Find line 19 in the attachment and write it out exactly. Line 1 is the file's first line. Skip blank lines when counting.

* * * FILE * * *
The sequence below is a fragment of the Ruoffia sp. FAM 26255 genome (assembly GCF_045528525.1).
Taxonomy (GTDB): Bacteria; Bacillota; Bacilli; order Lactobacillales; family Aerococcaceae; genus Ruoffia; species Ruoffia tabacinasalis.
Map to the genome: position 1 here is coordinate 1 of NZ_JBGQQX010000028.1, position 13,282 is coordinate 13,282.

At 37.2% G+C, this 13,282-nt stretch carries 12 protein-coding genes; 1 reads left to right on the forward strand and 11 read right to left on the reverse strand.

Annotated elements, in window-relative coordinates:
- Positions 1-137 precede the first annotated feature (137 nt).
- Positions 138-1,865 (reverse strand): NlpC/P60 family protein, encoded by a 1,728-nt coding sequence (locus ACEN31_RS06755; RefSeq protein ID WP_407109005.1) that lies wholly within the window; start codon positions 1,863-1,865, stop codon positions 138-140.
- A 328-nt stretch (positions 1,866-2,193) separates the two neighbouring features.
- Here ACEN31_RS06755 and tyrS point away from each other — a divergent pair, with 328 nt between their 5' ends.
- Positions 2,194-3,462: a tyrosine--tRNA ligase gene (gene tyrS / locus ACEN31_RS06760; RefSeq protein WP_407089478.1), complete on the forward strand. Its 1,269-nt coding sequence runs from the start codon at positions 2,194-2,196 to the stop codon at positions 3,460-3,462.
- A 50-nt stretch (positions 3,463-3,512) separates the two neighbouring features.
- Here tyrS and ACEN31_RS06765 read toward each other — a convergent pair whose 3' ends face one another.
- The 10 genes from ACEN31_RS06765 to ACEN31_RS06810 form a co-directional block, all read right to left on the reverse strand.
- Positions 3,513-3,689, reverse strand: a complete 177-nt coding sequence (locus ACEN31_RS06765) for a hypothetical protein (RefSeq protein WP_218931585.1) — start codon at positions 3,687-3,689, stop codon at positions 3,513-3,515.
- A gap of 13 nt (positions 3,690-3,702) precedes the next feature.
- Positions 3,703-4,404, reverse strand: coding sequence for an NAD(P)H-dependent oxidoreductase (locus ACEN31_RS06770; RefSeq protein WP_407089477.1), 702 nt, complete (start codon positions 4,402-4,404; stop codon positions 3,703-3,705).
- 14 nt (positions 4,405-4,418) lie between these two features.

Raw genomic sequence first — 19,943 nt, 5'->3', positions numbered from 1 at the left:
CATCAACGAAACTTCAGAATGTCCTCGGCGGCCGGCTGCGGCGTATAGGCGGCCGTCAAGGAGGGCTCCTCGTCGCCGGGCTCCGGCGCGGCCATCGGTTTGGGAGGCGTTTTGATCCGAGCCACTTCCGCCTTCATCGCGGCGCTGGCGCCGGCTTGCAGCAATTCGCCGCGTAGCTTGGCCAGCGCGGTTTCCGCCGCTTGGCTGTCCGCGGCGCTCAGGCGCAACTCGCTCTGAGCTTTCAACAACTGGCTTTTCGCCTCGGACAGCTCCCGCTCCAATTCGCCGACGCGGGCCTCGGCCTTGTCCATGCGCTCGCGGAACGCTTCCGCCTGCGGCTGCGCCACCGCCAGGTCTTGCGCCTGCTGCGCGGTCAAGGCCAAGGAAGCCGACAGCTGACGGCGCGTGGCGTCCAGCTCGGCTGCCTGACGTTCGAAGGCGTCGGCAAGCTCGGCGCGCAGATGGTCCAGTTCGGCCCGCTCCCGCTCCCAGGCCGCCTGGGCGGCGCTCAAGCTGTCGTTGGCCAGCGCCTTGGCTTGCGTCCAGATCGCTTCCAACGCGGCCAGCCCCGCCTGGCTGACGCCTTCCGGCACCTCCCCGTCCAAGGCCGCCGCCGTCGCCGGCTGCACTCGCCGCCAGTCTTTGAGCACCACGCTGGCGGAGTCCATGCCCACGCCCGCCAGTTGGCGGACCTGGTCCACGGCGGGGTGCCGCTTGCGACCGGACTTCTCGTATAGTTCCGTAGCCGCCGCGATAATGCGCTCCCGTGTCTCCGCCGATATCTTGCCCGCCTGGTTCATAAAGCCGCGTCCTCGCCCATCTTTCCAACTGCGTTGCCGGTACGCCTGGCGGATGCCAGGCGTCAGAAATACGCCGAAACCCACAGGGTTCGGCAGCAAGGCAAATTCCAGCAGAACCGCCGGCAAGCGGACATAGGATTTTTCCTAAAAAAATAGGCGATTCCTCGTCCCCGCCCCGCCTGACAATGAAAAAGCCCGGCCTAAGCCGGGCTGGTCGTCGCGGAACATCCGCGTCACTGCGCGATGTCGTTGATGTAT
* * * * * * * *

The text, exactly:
CATCAACGAAACTTCAGAATGTCCTCGGCGGCCGGCTGCGGCGTATAGGCGGCCGTCAAGGAGGGCTCCTCGTCGCCGGGCTCCGGCGCGGCCATCGGTTTGGGAGGCGTTTTGATCCGAGCCACTTCCGCCTTCATCGCGGCGCTGGCGCCGGCTTGCAGCAATTCGCCGCGTAGCTTGGCCAGCGCGGTTTCCGCCGCTTGGCTGTCCGCGGCGCTCAGGCGCAACTCGCTCTGAGCTTTCAACAACTGGCTTTTCGCCTCGGACAGCTCCCGCTCCAATTCGCCGACGCGGGCCTCGGCCTTGTCCATGCGCTCGCGGAACGCTTCCGCCTGCGGCTGCGCCACCGCCAGGTCTTGCGCCTGCTGCGCGGTCAAGGCCAAGGAAGCCGACAGCTGACGGCGCGTGGCGTCCAGCTCGGCTGCCTGACGTTCGAAGGCGTCGGCAAGCTCGGCGCGCAGATGGTCCAGTTCGGCCCGCTCCCGCTCCCAGGCCGCCTGGGCGGCGCTCAAGCTGTCGTTGGCCAGCGCCTTGGCTTGCGTCCAGATCGCTTCCAACGCGGCCAGCCCCGCCTGGCTGACGCCTTCCGGCACCTCCCCGTCCAAGGCCGCCGCCGTCGCCGGCTGCACTCGCCGCCAGTCTTTGAGCACCACGCTGGCGGAGTCCATGCCCACGCCCGCCAGTTGGCGGACCTGGTCCACGGCGGGGTGCCGCTTGCGACCGGACTTCTCGTATAGTTCCGTAGCCGCCGCGATAATGCGCTCCCGTGTCTCCGCCGATATCTTGCCCGCCTGGTTCATAAAGCCGCGTCCTCGCCCATCTTTCCAACTGCGTTGCCGGTACGCCTGGCGGATGCCAGGCGTCAGAAATACGCCGAAACCCACAGGGTTCGGCAGCAAGGCAAATTCCAGCAGAACCGCCGGCAAGCGGACATAGGATTTTTCCTAAAAAAATAGGCGATTCCTCGTCCCCGCCCCGCCTGACAATGAAAAAGCCCGGCCTAAGCCGGGCTGGTCGTCGCGGAACATCCGCGTCACTGCGCGATGTCGTTGATGTAT